The poem was based on the heroics of William Dawes, Samuel Prescott, Israel Bissell and Revere. The quartet set out from Boston to warn Sam Adams and John Hancock that British Lieutenant Colonel Francis Smith, at the head of ten elite light infantry and 11 grenadier companies, was marching on Concord to confiscate the colonial arms cache. 

Revere was detained and taken into custody by the British in Lexington. Dawes escaped the British who arrested Revere but was thrown by his horse in the attempt and ended up arriving back in Lexington on ‘shank’s mare.’ Bissell reportedly rode all the way to Philadelphia, along the Old Boston Post Road, alerting the populace that the war had begun. Prescott was the only one to get through to Concord’s ‘rude bridge that arched the flood’ to warn the patriots. 

The poem propelled the little know Boston silversmith to fame and the others to ignoble anonymity. No one knows why Longfellow singled the unsuccessful courier, my guess is because Revere is an easier rhyme than Dawes, Prescott, or Bissell.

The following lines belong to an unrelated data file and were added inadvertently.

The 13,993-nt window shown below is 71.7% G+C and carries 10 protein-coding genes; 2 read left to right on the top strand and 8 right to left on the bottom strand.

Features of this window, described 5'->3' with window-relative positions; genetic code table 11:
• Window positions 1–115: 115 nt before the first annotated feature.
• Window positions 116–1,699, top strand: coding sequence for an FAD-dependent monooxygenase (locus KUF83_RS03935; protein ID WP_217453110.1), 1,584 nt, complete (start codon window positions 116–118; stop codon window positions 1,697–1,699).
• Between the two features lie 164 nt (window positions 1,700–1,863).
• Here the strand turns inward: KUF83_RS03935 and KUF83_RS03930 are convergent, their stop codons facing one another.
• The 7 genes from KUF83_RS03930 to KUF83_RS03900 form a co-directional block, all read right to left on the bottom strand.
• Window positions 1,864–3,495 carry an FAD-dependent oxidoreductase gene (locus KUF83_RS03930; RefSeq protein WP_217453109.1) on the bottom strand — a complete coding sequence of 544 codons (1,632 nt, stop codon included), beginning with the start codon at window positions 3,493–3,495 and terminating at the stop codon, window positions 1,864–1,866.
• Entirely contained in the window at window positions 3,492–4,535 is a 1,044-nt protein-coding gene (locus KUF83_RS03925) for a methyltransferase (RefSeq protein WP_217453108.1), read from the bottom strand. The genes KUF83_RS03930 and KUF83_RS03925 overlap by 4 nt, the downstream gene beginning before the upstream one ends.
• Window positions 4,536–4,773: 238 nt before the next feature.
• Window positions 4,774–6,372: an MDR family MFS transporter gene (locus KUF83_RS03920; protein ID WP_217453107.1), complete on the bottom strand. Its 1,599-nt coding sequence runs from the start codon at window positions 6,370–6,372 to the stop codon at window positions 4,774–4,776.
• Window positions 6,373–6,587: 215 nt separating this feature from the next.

On the other hand, maybe it was because Longfellow’s maternal grandfather, Peleg Wadsworth, was Revere’s commander on Penobscot Expedition. The 44 ship colonial armada of 1779 was intended to wrest control of what is now mid-coast Maine from the British. Instead it became the United States’ worst naval disaster until Pearl Harbor. On such delicate bearings does great literature and history sometimes turn.

In mortal terror of Miss Mowry, I set to work memorizing the poem, which begins, 

“Listen, my children, and you shall hearOf the midnight ride of Paul Revere,On the eighteenth of April, in Seventy-Five:Hardly a man is now alive Who remembers that famous day and year.”

The fifth line reflects the fact that poem was written on the verge of the Civil War and only a half dozen or so Revolutionary War veterans were known to be alive.